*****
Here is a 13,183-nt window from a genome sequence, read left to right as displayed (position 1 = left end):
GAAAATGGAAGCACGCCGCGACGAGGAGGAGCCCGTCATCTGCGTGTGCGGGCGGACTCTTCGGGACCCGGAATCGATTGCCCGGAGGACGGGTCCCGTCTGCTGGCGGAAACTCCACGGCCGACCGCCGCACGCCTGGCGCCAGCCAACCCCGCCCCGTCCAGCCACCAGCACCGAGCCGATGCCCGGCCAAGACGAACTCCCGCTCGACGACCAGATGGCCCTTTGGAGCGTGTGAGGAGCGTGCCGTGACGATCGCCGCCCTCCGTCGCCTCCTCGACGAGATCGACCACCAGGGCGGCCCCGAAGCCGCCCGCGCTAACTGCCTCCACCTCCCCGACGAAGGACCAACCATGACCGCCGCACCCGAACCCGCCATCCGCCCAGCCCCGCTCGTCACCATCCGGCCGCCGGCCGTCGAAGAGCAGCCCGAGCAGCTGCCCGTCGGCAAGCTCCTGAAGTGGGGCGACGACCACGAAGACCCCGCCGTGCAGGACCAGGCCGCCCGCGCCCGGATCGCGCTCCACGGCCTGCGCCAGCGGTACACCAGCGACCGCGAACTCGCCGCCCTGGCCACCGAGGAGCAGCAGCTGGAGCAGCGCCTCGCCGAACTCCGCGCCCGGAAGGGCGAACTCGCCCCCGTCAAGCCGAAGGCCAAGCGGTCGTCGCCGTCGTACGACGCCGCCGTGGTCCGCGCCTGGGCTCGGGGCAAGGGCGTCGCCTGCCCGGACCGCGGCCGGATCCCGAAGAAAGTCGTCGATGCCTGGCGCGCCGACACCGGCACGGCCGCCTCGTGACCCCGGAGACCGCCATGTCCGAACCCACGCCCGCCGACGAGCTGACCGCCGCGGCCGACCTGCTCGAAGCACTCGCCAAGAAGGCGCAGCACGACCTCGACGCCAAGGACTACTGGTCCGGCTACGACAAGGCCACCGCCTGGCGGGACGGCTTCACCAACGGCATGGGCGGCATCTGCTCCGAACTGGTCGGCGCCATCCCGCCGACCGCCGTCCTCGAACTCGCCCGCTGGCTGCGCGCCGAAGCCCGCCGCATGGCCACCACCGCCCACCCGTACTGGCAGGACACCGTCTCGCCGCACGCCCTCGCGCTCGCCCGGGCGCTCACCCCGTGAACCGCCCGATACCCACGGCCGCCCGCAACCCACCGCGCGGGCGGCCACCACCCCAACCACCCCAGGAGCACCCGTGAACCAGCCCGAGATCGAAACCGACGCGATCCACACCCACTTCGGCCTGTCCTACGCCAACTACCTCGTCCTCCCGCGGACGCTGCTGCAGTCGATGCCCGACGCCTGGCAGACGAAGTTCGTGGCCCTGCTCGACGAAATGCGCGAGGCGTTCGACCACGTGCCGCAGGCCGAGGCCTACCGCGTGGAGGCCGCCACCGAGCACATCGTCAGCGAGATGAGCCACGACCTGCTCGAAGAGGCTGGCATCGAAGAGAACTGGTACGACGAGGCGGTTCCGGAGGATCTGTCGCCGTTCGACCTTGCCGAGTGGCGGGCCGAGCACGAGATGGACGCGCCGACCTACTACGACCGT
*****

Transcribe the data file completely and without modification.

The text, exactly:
Here is a 13,183-nt window from a genome sequence, read left to right as displayed (position 1 = left end):
GAAAATGGAAGCACGCCGCGACGAGGAGGAGCCCGTCATCTGCGTGTGCGGGCGGACTCTTCGGGACCCGGAATCGATTGCCCGGAGGACGGGTCCCGTCTGCTGGCGGAAACTCCACGGCCGACCGCCGCACGCCTGGCGCCAGCCAACCCCGCCCCGTCCAGCCACCAGCACCGAGCCGATGCCCGGCCAAGACGAACTCCCGCTCGACGACCAGATGGCCCTTTGGAGCGTGTGAGGAGCGTGCCGTGACGATCGCCGCCCTCCGTCGCCTCCTCGACGAGATCGACCACCAGGGCGGCCCCGAAGCCGCCCGCGCTAACTGCCTCCACCTCCCCGACGAAGGACCAACCATGACCGCCGCACCCGAACCCGCCATCCGCCCAGCCCCGCTCGTCACCATCCGGCCGCCGGCCGTCGAAGAGCAGCCCGAGCAGCTGCCCGTCGGCAAGCTCCTGAAGTGGGGCGACGACCACGAAGACCCCGCCGTGCAGGACCAGGCCGCCCGCGCCCGGATCGCGCTCCACGGCCTGCGCCAGCGGTACACCAGCGACCGCGAACTCGCCGCCCTGGCCACCGAGGAGCAGCAGCTGGAGCAGCGCCTCGCCGAACTCCGCGCCCGGAAGGGCGAACTCGCCCCCGTCAAGCCGAAGGCCAAGCGGTCGTCGCCGTCGTACGACGCCGCCGTGGTCCGCGCCTGGGCTCGGGGCAAGGGCGTCGCCTGCCCGGACCGCGGCCGGATCCCGAAGAAAGTCGTCGATGCCTGGCGCGCCGACACCGGCACGGCCGCCTCGTGACCCCGGAGACCGCCATGTCCGAACCCACGCCCGCCGACGAGCTGACCGCCGCGGCCGACCTGCTCGAAGCACTCGCCAAGAAGGCGCAGCACGACCTCGACGCCAAGGACTACTGGTCCGGCTACGACAAGGCCACCGCCTGGCGGGACGGCTTCACCAACGGCATGGGCGGCATCTGCTCCGAACTGGTCGGCGCCATCCCGCCGACCGCCGTCCTCGAACTCGCCCGCTGGCTGCGCGCCGAAGCCCGCCGCATGGCCACCACCGCCCACCCGTACTGGCAGGACACCGTCTCGCCGCACGCCCTCGCGCTCGCCCGGGCGCTCACCCCGTGAACCGCCCGATACCCACGGCCGCCCGCAACCCACCGCGCGGGCGGCCACCACCCCAACCACCCCAGGAGCACCCGTGAACCAGCCCGAGATCGAAACCGACGCGATCCACACCCACTTCGGCCTGTCCTACGCCAACTACCTCGTCCTCCCGCGGACGCTGCTGCAGTCGATGCCCGACGCCTGGCAGACGAAGTTCGTGGCCCTGCTCGACGAAATGCGCGAGGCGTTCGACCACGTGCCGCAGGCCGAGGCCTACCGCGTGGAGGCCGCCACCGAGCACATCGTCAGCGAGATGAGCCACGACCTGCTCGAAGAGGCTGGCATCGAAGAGAACTGGTACGACGAGGCGGTTCCGGAGGATCTGTCGCCGTTCGACCTTGCCGAGTGGCGGGCCGAGCACGAGATGGACGCGCCGACCTACTACGACCGT